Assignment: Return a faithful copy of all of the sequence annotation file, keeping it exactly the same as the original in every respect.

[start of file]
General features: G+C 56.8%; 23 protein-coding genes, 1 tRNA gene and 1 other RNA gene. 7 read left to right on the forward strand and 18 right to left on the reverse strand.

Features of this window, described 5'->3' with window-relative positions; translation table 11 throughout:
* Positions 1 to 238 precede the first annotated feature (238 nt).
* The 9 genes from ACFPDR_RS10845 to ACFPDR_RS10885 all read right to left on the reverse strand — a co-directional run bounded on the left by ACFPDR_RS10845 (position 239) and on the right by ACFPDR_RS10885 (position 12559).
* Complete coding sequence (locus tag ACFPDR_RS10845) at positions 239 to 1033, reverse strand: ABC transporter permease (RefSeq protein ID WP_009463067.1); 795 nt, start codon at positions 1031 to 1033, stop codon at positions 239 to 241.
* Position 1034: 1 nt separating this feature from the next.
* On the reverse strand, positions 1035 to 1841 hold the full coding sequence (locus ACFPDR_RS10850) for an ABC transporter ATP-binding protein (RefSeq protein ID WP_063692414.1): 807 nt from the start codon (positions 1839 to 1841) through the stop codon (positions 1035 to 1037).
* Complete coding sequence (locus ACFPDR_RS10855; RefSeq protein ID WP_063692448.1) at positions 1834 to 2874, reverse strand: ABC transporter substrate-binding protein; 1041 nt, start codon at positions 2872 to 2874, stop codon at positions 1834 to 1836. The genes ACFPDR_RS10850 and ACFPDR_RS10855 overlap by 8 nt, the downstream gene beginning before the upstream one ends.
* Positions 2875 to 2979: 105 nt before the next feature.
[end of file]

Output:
General features: G+C 56.8%; 23 protein-coding genes, 1 tRNA gene and 1 other RNA gene. 7 read left to right on the forward strand and 18 right to left on the reverse strand.

Features of this window, described 5'->3' with window-relative positions; translation table 11 throughout:
* Positions 1 to 238 precede the first annotated feature (238 nt).
* The 9 genes from ACFPDR_RS10845 to ACFPDR_RS10885 all read right to left on the reverse strand — a co-directional run bounded on the left by ACFPDR_RS10845 (position 239) and on the right by ACFPDR_RS10885 (position 12559).
* Complete coding sequence (locus tag ACFPDR_RS10845) at positions 239 to 1033, reverse strand: ABC transporter permease (RefSeq protein ID WP_009463067.1); 795 nt, start codon at positions 1031 to 1033, stop codon at positions 239 to 241.
* Position 1034: 1 nt separating this feature from the next.
* On the reverse strand, positions 1035 to 1841 hold the full coding sequence (locus ACFPDR_RS10850) for an ABC transporter ATP-binding protein (RefSeq protein ID WP_063692414.1): 807 nt from the start codon (positions 1839 to 1841) through the stop codon (positions 1035 to 1037).
* Complete coding sequence (locus ACFPDR_RS10855; RefSeq protein ID WP_063692448.1) at positions 1834 to 2874, reverse strand: ABC transporter substrate-binding protein; 1041 nt, start codon at positions 2872 to 2874, stop codon at positions 1834 to 1836. The genes ACFPDR_RS10850 and ACFPDR_RS10855 overlap by 8 nt, the downstream gene beginning before the upstream one ends.
* Positions 2875 to 2979: 105 nt before the next feature.